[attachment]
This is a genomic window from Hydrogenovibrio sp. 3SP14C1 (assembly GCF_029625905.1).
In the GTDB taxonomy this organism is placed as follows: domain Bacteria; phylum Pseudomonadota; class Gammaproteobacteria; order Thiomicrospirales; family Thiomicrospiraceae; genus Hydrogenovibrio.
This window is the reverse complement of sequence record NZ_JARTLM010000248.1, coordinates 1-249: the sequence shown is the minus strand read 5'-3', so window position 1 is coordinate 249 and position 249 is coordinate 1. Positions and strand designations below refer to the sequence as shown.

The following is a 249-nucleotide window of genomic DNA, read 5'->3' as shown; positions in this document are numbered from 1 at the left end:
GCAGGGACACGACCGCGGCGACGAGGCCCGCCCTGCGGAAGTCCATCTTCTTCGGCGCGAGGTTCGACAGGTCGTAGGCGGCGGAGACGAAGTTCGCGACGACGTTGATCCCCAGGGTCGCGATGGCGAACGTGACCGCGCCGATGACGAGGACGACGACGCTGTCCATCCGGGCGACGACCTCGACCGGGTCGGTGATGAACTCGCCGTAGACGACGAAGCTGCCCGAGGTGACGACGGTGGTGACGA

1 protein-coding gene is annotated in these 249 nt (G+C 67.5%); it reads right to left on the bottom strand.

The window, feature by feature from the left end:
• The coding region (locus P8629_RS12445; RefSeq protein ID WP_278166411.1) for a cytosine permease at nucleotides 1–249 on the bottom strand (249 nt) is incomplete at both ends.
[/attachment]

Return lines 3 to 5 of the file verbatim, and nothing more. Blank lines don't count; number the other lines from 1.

This window is the reverse complement of sequence record NZ_JARTLM010000248.1, coordinates 1-249: the sequence shown is the minus strand read 5'-3', so window position 1 is coordinate 249 and position 249 is coordinate 1. Positions and strand designations below refer to the sequence as shown.

The following is a 249-nucleotide window of genomic DNA, read 5'->3' as shown; positions in this document are numbered from 1 at the left end:
GCAGGGACACGACCGCGGCGACGAGGCCCGCCCTGCGGAAGTCCATCTTCTTCGGCGCGAGGTTCGACAGGTCGTAGGCGGCGGAGACGAAGTTCGCGACGACGTTGATCCCCAGGGTCGCGATGGCGAACGTGACCGCGCCGATGACGAGGACGACGACGCTGTCCATCCGGGCGACGACCTCGACCGGGTCGGTGATGAACTCGCCGTAGACGACGAAGCTGCCCGAGGTGACGACGGTGGTGACGA